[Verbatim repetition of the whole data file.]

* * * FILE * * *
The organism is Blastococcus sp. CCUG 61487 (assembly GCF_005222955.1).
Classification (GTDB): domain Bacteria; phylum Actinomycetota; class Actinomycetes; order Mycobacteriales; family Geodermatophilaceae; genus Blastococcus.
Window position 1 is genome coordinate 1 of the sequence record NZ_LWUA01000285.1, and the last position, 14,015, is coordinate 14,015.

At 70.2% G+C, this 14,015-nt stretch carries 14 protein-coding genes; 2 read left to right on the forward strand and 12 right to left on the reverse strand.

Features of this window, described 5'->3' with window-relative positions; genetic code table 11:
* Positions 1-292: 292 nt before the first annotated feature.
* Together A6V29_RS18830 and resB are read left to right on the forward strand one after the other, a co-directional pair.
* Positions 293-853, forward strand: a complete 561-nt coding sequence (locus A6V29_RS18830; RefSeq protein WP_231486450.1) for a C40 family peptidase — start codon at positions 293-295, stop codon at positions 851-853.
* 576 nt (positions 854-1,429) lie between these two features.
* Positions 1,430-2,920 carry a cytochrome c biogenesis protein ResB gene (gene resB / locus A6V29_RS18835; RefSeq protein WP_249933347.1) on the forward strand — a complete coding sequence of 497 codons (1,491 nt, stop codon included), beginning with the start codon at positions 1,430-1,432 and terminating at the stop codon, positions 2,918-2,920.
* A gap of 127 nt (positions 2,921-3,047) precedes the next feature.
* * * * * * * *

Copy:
The organism is Blastococcus sp. CCUG 61487 (assembly GCF_005222955.1).
Classification (GTDB): domain Bacteria; phylum Actinomycetota; class Actinomycetes; order Mycobacteriales; family Geodermatophilaceae; genus Blastococcus.
Window position 1 is genome coordinate 1 of the sequence record NZ_LWUA01000285.1, and the last position, 14,015, is coordinate 14,015.

At 70.2% G+C, this 14,015-nt stretch carries 14 protein-coding genes; 2 read left to right on the forward strand and 12 right to left on the reverse strand.

Features of this window, described 5'->3' with window-relative positions; genetic code table 11:
* Positions 1-292: 292 nt before the first annotated feature.
* Together A6V29_RS18830 and resB are read left to right on the forward strand one after the other, a co-directional pair.
* Positions 293-853, forward strand: a complete 561-nt coding sequence (locus A6V29_RS18830; RefSeq protein WP_231486450.1) for a C40 family peptidase — start codon at positions 293-295, stop codon at positions 851-853.
* 576 nt (positions 854-1,429) lie between these two features.
* Positions 1,430-2,920 carry a cytochrome c biogenesis protein ResB gene (gene resB / locus A6V29_RS18835; RefSeq protein WP_249933347.1) on the forward strand — a complete coding sequence of 497 codons (1,491 nt, stop codon included), beginning with the start codon at positions 1,430-1,432 and terminating at the stop codon, positions 2,918-2,920.
* A gap of 127 nt (positions 2,921-3,047) precedes the next feature.